Shrews it or lose it

Sci­en­tists dis­cover an in­cred­i­ble shrink­ing skull.

The Star Malaysia - Star2 - - Science - By WILL DUN­HAM

IT is not the tam­ing of the shrew, but rather the shrink­ing of the shrew.

Sci­en­tists this week de­scribed one of na­ture’s most in­trigu­ing phe­nom­ena, the shrink­age of the skull and body of a type of shrew as lean win­ter months ap­proach and the sub­se­quent re­growth of the crit­ters for the flow­er­ing of spring.

This ex­otic trait of the com­mon shrew, a tiny in­sect-eat­ing mam­mal in­hab­it­ing cen­tral and north Europe and a large part of Asia, was first noted in the 1940s but no pre­vi­ous re­search had stud­ied changes in in­di­vid­ual shrews.

The sci­en­tists pe­ri­od­i­cally caught, mea­sured and X-rayed wild shrews near the Ger­man vil­lage of Mog­gin­gen.

In­di­vid­ual shrews shrank their brain­case by up to 20% – 15% on av­er­age – from sum­mer to win­ter, then in the spring re­grew by up to 13% – 9% on av­er­age, not quite re­turn­ing to their orig­i­nal size.

Body mass also de­creased by win­ter and then in­creased in spring. Wild shrews live about 13-15 months and never re­gain their pre­vi­ous size.

“In these ex­tremely high meta­bolic an­i­mals, re­duc­ing body mass dur­ing win­ter, a pe­riod of re­source scarcity, might in­crease their sur­vival chances, as this would re­duce food re­quire­ments,” said evo­lu­tion­ary bi­ol­o­gist Javier Lazaro Tapia of the Max Planck In­sti­tute for Or­nithol­ogy in Ger­many.

“And re­duc­ing brain size, as well as other tis­sues, might save en­ergy as the brain tis­sues are en­er­get­i­cally so ex­pen­sive.

In other words, we are ob­serv­ing a win­ter­ing adap­ta­tion in terms of en­ergy sav­ing, an al­ter­na­tive strat­egy for a non-mi­gra­tory and non-hi­ber­nat­ing species.”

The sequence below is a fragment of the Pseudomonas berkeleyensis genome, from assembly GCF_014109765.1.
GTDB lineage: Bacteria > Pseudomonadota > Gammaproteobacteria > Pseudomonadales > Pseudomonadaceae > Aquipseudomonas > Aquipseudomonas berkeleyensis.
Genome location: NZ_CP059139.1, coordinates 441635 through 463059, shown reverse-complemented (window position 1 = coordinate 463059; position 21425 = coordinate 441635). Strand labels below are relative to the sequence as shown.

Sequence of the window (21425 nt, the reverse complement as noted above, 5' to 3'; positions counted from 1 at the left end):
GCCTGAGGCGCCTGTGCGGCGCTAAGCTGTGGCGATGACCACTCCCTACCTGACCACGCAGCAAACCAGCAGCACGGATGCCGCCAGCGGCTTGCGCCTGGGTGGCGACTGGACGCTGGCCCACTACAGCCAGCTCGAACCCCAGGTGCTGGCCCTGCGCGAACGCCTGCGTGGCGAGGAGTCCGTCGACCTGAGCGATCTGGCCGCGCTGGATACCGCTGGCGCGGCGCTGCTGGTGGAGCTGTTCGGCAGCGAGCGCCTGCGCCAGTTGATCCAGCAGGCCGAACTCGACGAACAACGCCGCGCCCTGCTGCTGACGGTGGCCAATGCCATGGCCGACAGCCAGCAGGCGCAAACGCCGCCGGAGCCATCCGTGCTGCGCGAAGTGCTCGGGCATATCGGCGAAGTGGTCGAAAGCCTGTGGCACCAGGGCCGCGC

Com­mon shrews, whose favourite meal is earth­worms, are very ac­tive, and must eat con­stantly to sup­ply their ravenous metabolism.

They are ter­ri­to­rial and soli­tary, start­ing fierce fights when meet­ing other shrews, and tol­er­ate each other only dur­ing breed­ing sea­son.

Re­gard­ing the bi­o­log­i­cal mech­a­nisms be­hind the shrink­ing and re­growth, Lazaro said brain­case shrink­age is prob­a­bly achieved by a re­sorp­tion of tis­sue at the cra­nial su­tures, joints be­tween skull bones, with a re­gen­er­a­tion of bone tis­sue dur­ing the re­growth phase.

“If we think of our own skull and imag­ine it chang­ing in size by 20%, this is as­tound­ing and unimag­in­able,” Lazaro said.

“This im­age is what we want the reader to take home: how flex­i­ble seem­ingly rigid struc­tures can be if evo­lu­tion war­rants it, mak­ing this tiny high-power en­gine of an an­i­mal so suc­cess­ful.”

The re­search was pub­lished last week in the jour­nal Cur­rent Bi­ol­ogy. – Reuters

Is the com­mon shrew ca­pa­ble of adapt­ing its skull for the win­ter? Yes! — Reuters

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